Posts Tagged With: Nick Cutter
Publisher: Gallery Books/Pocket Books
Published: July 28th, 2016
Pages: 512 (paperback edition)
Audiobook length: 12 hrs and 30 mins
Synopsis by the publisher:
A strange plague called the ‘Gets is decimating humanity on a global scale. It causes people to forget—small things at first, like where they left their keys, then the not-so-small things, like how to drive or the letters of the alphabet. Their bodies forget how to function involuntarily. There is no cure.
But far below the surface of the Pacific Ocean, a universal healer hailed as “ambrosia” has been discovered. In order to study this phenomenon, a special research lab has been built eight miles under the sea’s surface. But when the station goes incommunicado, a brave few descend through the lightless fathoms in hopes of unraveling the mysteries lurking at those crushing depths…and perhaps to encounter an evil blacker than anything one could possibly imagine.
"Any horror book that can bring forth all the spectre of feelings that The Deep did for me, has definitely earned a good amount of praise."
I bought The Deep for two reasons:
1. I read The Troop by him last year and thoroughly enjoyed it.
2. Stephen King blurbed it on his Facebook page.
Both of these reasons needless to say had my expectations set pretty high for this novel. And the potential for it to crash and fall with all that weight hanging on its cover was pretty big. Thankfully The Deep had the strength to carry at all straight through.
Nick Cutter does an amazing job with showing the reader all the different sides to his characters. They are complex and with a lot of depth and good backstory, which all makes them very interesting to follow. And all the more because we gradually get to know their past as the story progresses.
I especially enjoyed Luke, Al and little LB. I would’ve loved to have gotten to know Al even more, but I can definitely see that there weren’t really room for it in this book.
Now for anyone who loves the early works of Stephen King, The Deep will probably be a good match. It has that old school horror feel to it, and what makes it so good is the mystery of what is lurking down in the deep. The way you don’t really know what it is, what it looks like or how it will affect the characters. It makes the story interesting the whole way through.
The pace to was just perfect for my taste. It flowed so easily and had my wanting more throughout. I brought the book with me everywhere and had trouble putting it down. It’s been a while since I’ve felt like that about a current read.
I want to mention that The Deep is not the novel for you if you’re squeamish about blood and gore. It’s very graphic and morbid at times. But anyone who’s got a soft spot for the wonderful morbidity of good horror, I would say; go grab it!
I can’t remember the last time a horror book made me cry, but The Deep (very surprisingly) had me blinking like hell on the subway so that I wouldn’t have makeup all over my face before I got to work.
Any horror book that can bring forth all the spectre of feelings that The Deep did for me, has definitely earned a good amount of praise.
I loved The Deep for it’s story, it’s ending and it’s writing. It was just a pleasurable read from beginning till end and I can’t wait to read Nick Cutter’s next book.
If you want your own copy of The Deep, click on the logos below:
Have you read any good horror books lately? Or do you have a horror favorite? Please let me know in the comments 🙂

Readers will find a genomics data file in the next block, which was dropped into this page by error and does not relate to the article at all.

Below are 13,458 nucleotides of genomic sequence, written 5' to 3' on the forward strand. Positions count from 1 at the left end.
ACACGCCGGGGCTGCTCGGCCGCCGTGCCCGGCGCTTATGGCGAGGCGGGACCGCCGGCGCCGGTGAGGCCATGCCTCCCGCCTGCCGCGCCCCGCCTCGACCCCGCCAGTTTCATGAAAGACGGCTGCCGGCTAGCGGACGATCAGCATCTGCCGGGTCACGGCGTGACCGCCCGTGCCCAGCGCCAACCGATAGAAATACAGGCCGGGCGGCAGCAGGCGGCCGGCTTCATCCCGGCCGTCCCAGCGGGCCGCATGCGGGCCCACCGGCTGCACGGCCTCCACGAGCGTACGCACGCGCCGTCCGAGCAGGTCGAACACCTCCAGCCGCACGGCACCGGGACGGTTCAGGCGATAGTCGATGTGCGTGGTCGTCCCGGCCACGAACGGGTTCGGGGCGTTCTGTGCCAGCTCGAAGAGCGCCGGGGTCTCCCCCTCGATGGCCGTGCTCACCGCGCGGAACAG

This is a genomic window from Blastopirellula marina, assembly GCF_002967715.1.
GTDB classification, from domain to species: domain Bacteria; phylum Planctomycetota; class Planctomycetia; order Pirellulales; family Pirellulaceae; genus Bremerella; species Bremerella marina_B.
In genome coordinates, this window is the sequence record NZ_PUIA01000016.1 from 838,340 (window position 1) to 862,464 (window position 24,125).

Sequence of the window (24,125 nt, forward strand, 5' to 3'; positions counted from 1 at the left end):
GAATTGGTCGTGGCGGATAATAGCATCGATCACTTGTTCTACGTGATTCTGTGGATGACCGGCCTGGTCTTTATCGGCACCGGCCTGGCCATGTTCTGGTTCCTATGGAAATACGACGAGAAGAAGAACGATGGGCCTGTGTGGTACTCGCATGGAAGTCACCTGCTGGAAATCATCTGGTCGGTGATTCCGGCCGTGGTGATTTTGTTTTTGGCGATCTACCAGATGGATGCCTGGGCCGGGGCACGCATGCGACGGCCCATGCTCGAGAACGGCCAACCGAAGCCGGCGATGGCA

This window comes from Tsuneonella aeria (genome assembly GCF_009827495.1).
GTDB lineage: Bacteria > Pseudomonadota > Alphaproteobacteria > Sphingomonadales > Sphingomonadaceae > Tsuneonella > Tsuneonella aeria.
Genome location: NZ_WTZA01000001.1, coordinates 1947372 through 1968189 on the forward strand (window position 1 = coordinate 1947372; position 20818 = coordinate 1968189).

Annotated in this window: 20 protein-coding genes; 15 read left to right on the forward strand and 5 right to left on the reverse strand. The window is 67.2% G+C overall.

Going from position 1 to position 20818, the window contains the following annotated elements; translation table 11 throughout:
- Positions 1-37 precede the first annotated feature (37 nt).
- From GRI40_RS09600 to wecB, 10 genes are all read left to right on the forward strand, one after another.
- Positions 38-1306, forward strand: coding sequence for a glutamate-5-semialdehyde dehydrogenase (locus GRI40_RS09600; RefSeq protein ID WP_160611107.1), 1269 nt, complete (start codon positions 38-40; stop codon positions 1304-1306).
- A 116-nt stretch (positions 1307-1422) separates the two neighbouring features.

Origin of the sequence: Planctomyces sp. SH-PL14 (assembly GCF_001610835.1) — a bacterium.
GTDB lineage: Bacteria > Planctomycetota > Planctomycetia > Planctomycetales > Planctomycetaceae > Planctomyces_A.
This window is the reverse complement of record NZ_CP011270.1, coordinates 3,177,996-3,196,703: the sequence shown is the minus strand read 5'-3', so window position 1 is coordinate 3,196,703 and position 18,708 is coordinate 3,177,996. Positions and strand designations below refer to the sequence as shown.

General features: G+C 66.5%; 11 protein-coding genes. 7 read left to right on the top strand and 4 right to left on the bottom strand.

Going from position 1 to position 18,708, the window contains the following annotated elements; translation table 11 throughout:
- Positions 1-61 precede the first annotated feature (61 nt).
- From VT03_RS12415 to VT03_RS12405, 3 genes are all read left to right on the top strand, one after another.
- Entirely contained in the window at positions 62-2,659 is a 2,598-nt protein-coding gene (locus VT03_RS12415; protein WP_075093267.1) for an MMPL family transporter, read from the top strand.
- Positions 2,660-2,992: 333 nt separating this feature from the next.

Once a year, Scoutmaster Tim Riggs leads a troop of boys into the Canadian wilderness for a weekend camping trip—a tradition as comforting and reliable as a good ghost story around a roaring bonfire. But when an unexpected intruder stumbles upon their campsite—shockingly thin, disturbingly pale, and voraciously hungry—Tim and the boys are exposed to something far more frightening than any tale of terror. The human carrier of a bioengineered nightmare. A horror that spreads faster than fear. A harrowing struggle for survival with no escape from the elements, the infected…or each other.
I love stories that scares me and creeps into my dreams after I reluctantly put down the book to sleep. The Troop by Nick Cutter (The pen name of author Craig Davidson) did just that for me. It had me turning pages in excitement and made me feel uncomfortable in that way that horror literature should do.
The five boy scouts had me reminded of certain stereotypes that everyone sees in their early teens. Some I could relate to and some just plain scared me. Craig Davidson writes in a way that make you sit on the edge of your seat and the details around some of the incidents were amazingly gross. It took me back to the time when I would curl up under the sheets, all alone in the house and watch scary movies or read frightening books and almost jump out of the bed from the tiniest sounds.
I have not felt that way in a while and if you love a scare, just like me, then I would recommend you to read The Troop.
One of my favorite quotes from the book:
“Do you want to know the best, most effective transmitter of contagion known to man?
Edgerton asks me with a pinprick of mad light dancing in each iris.
It’s love. Love is the absolute killer. Care. The milk of human kindness. People try so hard to save the people they love that they end up catching the contagion themselves. They give comfort, deliver aid, and in doing so they acquire the infection. Then those people are cared for by others and they get infected. On and on it goes. He shrugs. But that’s people. People care too much. They love at all costs. And so they pay the ultimate price.”
If you would like to get your hands on your own copy of The Troop then CLICK HERE or on the picture below:
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Thank you for reading and I hope to see you again soon!